Deakin University
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Changing from primary to secondary school highlights opportunities for school environment interventions aiming to increase physical activity and reduce sedentary behaviour: a longitudinal cohort study

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journal contribution
posted on 2015-05-08, 00:00 authored by Jennifer Marks, Lisa BarnettLisa Barnett, Claudia StrugnellClaudia Strugnell, Steven AllenderSteven Allender
Background: There is little empirical evidence of the impact of transition from primary to secondary school on obesity-related risk behaviour. The purpose of this study was to examine the effect of a change of school system on physical activity (PA) and sedentary behaviour in pre-early adolescents. Methods: Fifteen schools in Victoria, Australia were recruited at random from the bottom two strata of a five level socio-economic scale. In nine schools, students in year 6 primary school transitioned to a different school for year 7 secondary school, while in six schools (combined primary-secondary), students remained in the same school environment from year 6 to year 7. Time 1 (T1) measures were collected from students (N=245) in year 6 (age 11-13). Time 2 (T2) data were collected from 243 (99%) of the original student cohort when in year 7. Results: Sixty-three percent (N=152) changed schools from T1 to T2. Across all students we observed declines in average daily moderate to vigorous physical activity (MVPA) (-4 min) and light PA (-23 min), and increases in average daily sedentary behaviour (16 min), weekday leisure screen time (17 min) and weekday homework screen time (25 min), all P<0.05. Compared to students who remained in the same school environment, students who changed school reported a greater reduction in PA intensity at recess and lunch, less likelihood to cycle to/from school, greater increase in weekday (41 mins) and weekend (45 mins) leisure screen time (P<0.05) and greater encouragement to participate in sport. School staff surveys identified that sport participation encouragement was greater in primary and combined primary-secondary than secondary schools (P<0.05). Conclusion: Transitioning from primary to secondary school negatively impacts on children's PA and sedentary behaviour, and has further compounding effects on behaviour type by changing school environments.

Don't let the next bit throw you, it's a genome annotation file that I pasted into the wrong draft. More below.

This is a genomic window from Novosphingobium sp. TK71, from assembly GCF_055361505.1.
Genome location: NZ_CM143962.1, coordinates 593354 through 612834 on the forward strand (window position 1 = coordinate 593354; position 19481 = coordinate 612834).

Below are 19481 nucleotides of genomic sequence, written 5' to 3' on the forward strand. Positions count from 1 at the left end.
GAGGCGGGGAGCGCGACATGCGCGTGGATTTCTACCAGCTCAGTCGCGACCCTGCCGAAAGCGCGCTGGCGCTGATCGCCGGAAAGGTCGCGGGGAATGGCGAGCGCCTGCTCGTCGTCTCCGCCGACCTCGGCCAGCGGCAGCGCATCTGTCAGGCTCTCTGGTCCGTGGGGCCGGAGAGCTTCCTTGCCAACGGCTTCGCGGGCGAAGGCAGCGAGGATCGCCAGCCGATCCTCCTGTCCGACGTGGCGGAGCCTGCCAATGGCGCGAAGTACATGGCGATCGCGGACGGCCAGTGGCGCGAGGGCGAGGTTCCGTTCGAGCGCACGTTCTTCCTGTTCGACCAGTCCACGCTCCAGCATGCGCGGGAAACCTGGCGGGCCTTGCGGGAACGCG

International Journal of Behavioral Nutrition and Physical Activity







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C Journal article; C1 Refereed article in a scholarly journal

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2015, BioMed Central